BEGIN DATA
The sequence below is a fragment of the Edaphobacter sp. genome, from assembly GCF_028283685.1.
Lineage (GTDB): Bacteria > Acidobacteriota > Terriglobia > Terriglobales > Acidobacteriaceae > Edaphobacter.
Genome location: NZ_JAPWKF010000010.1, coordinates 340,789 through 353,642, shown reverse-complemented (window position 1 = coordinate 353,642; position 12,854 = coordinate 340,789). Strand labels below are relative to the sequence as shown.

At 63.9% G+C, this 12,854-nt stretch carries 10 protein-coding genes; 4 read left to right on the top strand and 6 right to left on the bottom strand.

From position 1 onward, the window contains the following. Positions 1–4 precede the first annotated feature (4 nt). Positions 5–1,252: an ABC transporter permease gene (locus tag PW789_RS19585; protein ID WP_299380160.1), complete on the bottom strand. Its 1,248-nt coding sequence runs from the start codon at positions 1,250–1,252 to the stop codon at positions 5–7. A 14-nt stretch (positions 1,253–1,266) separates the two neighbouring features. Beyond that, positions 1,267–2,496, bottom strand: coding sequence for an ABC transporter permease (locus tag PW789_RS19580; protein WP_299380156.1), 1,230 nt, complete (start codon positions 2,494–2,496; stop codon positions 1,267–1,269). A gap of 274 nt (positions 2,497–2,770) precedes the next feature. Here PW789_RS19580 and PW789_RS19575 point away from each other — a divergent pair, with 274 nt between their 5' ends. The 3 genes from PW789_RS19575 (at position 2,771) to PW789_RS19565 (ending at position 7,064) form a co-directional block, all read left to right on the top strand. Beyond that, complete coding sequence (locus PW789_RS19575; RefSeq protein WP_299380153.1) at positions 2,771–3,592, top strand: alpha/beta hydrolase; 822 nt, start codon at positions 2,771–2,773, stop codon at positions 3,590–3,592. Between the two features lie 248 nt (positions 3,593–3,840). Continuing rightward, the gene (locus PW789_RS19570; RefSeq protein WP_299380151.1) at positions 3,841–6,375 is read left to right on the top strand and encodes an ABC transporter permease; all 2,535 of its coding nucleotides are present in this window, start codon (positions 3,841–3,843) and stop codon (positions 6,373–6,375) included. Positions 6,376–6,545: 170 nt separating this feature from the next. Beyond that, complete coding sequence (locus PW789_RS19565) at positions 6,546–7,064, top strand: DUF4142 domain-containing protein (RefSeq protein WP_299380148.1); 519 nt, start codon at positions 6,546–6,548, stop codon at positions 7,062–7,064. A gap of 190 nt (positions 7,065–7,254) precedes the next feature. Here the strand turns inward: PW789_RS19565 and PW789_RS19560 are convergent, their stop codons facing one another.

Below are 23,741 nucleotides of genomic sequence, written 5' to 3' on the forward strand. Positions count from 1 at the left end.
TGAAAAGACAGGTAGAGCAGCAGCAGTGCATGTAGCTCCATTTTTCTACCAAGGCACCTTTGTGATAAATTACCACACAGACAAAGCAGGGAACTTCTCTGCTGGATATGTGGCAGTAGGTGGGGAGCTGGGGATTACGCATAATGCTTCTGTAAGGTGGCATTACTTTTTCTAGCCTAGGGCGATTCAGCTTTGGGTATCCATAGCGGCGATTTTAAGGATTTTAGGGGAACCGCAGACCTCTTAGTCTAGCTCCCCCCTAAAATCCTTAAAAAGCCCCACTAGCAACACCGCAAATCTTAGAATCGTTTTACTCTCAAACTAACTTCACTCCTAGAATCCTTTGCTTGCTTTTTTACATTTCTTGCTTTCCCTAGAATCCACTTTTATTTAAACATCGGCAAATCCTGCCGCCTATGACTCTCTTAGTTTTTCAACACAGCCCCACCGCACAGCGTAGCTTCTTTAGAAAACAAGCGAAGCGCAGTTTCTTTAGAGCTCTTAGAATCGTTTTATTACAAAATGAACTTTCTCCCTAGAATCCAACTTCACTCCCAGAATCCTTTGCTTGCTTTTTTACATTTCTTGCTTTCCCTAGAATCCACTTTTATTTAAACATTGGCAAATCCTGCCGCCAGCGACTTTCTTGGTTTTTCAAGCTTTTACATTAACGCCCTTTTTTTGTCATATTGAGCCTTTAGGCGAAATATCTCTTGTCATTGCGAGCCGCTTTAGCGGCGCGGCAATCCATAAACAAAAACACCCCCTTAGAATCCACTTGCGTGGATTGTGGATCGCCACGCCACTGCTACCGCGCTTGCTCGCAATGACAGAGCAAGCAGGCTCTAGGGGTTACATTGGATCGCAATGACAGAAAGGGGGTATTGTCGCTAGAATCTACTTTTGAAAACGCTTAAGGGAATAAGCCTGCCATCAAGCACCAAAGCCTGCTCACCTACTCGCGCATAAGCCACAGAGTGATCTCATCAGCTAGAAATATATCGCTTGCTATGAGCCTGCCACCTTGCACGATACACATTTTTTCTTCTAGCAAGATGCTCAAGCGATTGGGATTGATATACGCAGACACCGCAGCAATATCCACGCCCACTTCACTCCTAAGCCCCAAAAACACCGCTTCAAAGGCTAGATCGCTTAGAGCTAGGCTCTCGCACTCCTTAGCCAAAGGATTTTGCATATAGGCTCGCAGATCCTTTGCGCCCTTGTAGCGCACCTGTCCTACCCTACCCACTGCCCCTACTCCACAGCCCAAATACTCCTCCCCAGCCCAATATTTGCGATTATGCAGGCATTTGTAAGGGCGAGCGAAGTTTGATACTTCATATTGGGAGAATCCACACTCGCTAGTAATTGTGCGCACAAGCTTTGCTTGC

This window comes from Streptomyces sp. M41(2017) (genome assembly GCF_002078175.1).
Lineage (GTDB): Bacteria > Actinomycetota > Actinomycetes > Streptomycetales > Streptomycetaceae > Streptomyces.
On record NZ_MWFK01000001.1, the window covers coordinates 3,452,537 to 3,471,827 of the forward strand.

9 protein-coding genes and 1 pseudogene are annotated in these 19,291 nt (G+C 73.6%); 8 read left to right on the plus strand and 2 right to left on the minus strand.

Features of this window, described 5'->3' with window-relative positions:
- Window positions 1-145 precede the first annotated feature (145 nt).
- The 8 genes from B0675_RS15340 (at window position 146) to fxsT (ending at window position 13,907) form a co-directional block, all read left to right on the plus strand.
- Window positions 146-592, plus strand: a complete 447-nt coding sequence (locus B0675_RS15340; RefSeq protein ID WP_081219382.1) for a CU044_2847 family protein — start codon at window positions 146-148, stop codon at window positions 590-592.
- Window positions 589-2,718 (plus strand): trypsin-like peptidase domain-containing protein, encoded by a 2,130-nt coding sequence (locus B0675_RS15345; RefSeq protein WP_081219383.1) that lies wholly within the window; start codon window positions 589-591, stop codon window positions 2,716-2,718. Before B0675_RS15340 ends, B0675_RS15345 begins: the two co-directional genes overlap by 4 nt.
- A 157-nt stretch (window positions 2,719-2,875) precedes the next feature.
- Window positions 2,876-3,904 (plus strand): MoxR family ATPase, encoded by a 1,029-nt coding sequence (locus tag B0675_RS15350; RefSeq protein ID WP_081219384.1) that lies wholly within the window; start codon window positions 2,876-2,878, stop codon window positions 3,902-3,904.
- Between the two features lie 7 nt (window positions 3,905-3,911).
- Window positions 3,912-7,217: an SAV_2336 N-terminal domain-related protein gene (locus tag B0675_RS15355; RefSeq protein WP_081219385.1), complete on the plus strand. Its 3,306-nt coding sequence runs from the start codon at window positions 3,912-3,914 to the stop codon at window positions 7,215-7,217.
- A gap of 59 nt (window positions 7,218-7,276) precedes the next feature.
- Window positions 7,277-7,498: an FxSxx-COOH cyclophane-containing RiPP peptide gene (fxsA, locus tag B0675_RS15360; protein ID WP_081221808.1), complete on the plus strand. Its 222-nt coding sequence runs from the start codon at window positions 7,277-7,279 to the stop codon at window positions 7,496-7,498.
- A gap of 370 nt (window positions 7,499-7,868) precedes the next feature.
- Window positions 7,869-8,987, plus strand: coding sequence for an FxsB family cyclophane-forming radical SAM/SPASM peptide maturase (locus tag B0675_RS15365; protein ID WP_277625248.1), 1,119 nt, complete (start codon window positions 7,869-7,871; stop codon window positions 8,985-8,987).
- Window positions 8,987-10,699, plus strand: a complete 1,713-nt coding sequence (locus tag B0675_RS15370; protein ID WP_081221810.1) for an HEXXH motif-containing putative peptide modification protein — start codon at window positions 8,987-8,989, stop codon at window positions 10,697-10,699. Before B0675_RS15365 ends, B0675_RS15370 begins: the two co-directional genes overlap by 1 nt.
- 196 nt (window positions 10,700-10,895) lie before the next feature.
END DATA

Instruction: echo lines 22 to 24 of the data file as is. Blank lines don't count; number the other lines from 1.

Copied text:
- Window positions 7,277-7,498: an FxSxx-COOH cyclophane-containing RiPP peptide gene (fxsA, locus tag B0675_RS15360; protein ID WP_081221808.1), complete on the plus strand. Its 222-nt coding sequence runs from the start codon at window positions 7,277-7,279 to the stop codon at window positions 7,496-7,498.
- A gap of 370 nt (window positions 7,499-7,868) precedes the next feature.
- Window positions 7,869-8,987, plus strand: coding sequence for an FxsB family cyclophane-forming radical SAM/SPASM peptide maturase (locus tag B0675_RS15365; protein ID WP_277625248.1), 1,119 nt, complete (start codon window positions 7,869-7,871; stop codon window positions 8,985-8,987).